This mission marked the sixth time the hospital ship has provided medical assistance in the region

Recommended Content:

Health Readiness | Military Hospitals and Clinics | Global Health Engagement | Global Health Security Agenda

Surgeons share secrets of residency success

Article
12/11/2018
Surgeons in the operating room at Madigan Army Medical Center. (U.S. Army photo by John Wayne Liston)

Madigan's general surgery residents have passed the exam for board certification on their first attempt at a nation-topping rate of 97.6 percent

Recommended Content:

Access, Cost, Quality, and Safety | Military Hospitals and Clinics

Fleet surgical team saves life aboard USS Somerset

Article
12/6/2018
Navy Cmdr. Jeffrey Chao, the Littoral Combat Group One, surgeon, second from left, performs an emergency appendectomy as other medical team members assist aboard the San Antonio-class amphibious transport dock ship USS Somerset. (U.S. Navy Photo by Mass Communication Specialist 1st Class Andrew Brame)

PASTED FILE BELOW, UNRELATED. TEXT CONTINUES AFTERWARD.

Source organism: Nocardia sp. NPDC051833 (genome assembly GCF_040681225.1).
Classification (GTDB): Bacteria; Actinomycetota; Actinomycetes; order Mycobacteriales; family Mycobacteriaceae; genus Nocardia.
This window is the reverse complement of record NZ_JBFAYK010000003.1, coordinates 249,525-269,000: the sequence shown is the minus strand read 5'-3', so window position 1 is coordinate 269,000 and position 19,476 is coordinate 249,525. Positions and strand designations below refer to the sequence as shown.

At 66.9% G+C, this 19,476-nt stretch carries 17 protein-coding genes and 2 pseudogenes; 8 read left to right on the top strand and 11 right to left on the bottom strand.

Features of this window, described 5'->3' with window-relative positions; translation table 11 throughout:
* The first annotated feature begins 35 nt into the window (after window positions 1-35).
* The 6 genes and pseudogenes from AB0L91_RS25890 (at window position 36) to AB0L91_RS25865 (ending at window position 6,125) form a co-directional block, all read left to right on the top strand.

We were able to determine he had acute appendicitis

Recommended Content:

Health Readiness | Military Hospitals and Clinics

USNS Comfort conducts mass casualty training exercise

Article
10/15/2018
Navy Lt. Cmdr. Arthur Lammers, an anesthesiologist assigned to the hospital ship USNS Comfort, practices patient transfer during a mass casualty exercise. (U.S. Army photo by Spc. Joseph DeLuco)

A mass casualty event, by nature, is chaotic

Recommended Content:

Health Readiness | Military Hospitals and Clinics

A 'Pharmacy Phamily' team effort recognized at Naval Hospital Bremerton

Article
10/3/2018